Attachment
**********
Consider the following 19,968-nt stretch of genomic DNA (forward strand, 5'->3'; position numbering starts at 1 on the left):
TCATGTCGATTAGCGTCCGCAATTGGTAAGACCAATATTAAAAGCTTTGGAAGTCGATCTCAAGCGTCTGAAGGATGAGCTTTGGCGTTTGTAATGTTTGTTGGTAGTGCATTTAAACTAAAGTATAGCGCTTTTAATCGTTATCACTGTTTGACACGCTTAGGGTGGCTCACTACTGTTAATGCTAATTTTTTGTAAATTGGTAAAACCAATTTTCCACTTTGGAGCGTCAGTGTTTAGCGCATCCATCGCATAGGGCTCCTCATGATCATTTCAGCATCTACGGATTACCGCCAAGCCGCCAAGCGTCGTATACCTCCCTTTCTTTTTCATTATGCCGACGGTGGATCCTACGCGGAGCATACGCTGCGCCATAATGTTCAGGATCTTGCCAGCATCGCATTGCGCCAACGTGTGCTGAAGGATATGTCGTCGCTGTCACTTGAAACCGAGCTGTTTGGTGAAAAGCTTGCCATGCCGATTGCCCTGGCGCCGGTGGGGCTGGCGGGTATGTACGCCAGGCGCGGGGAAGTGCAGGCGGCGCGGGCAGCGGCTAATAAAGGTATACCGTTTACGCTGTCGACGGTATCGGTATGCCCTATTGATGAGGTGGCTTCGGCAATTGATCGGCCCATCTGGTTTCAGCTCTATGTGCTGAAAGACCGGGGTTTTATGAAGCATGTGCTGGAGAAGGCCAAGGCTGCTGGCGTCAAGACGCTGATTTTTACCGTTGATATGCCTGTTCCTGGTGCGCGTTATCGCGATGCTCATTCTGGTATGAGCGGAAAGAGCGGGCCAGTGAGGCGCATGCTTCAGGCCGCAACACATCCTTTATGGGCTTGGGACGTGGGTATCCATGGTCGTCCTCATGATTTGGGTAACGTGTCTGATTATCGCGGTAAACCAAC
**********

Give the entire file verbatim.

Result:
Consider the following 19,968-nt stretch of genomic DNA (forward strand, 5'->3'; position numbering starts at 1 on the left):
TCATGTCGATTAGCGTCCGCAATTGGTAAGACCAATATTAAAAGCTTTGGAAGTCGATCTCAAGCGTCTGAAGGATGAGCTTTGGCGTTTGTAATGTTTGTTGGTAGTGCATTTAAACTAAAGTATAGCGCTTTTAATCGTTATCACTGTTTGACACGCTTAGGGTGGCTCACTACTGTTAATGCTAATTTTTTGTAAATTGGTAAAACCAATTTTCCACTTTGGAGCGTCAGTGTTTAGCGCATCCATCGCATAGGGCTCCTCATGATCATTTCAGCATCTACGGATTACCGCCAAGCCGCCAAGCGTCGTATACCTCCCTTTCTTTTTCATTATGCCGACGGTGGATCCTACGCGGAGCATACGCTGCGCCATAATGTTCAGGATCTTGCCAGCATCGCATTGCGCCAACGTGTGCTGAAGGATATGTCGTCGCTGTCACTTGAAACCGAGCTGTTTGGTGAAAAGCTTGCCATGCCGATTGCCCTGGCGCCGGTGGGGCTGGCGGGTATGTACGCCAGGCGCGGGGAAGTGCAGGCGGCGCGGGCAGCGGCTAATAAAGGTATACCGTTTACGCTGTCGACGGTATCGGTATGCCCTATTGATGAGGTGGCTTCGGCAATTGATCGGCCCATCTGGTTTCAGCTCTATGTGCTGAAAGACCGGGGTTTTATGAAGCATGTGCTGGAGAAGGCCAAGGCTGCTGGCGTCAAGACGCTGATTTTTACCGTTGATATGCCTGTTCCTGGTGCGCGTTATCGCGATGCTCATTCTGGTATGAGCGGAAAGAGCGGGCCAGTGAGGCGCATGCTTCAGGCCGCAACACATCCTTTATGGGCTTGGGACGTGGGTATCCATGGTCGTCCTCATGATTTGGGTAACGTGTCTGATTATCGCGGTAAACCAAC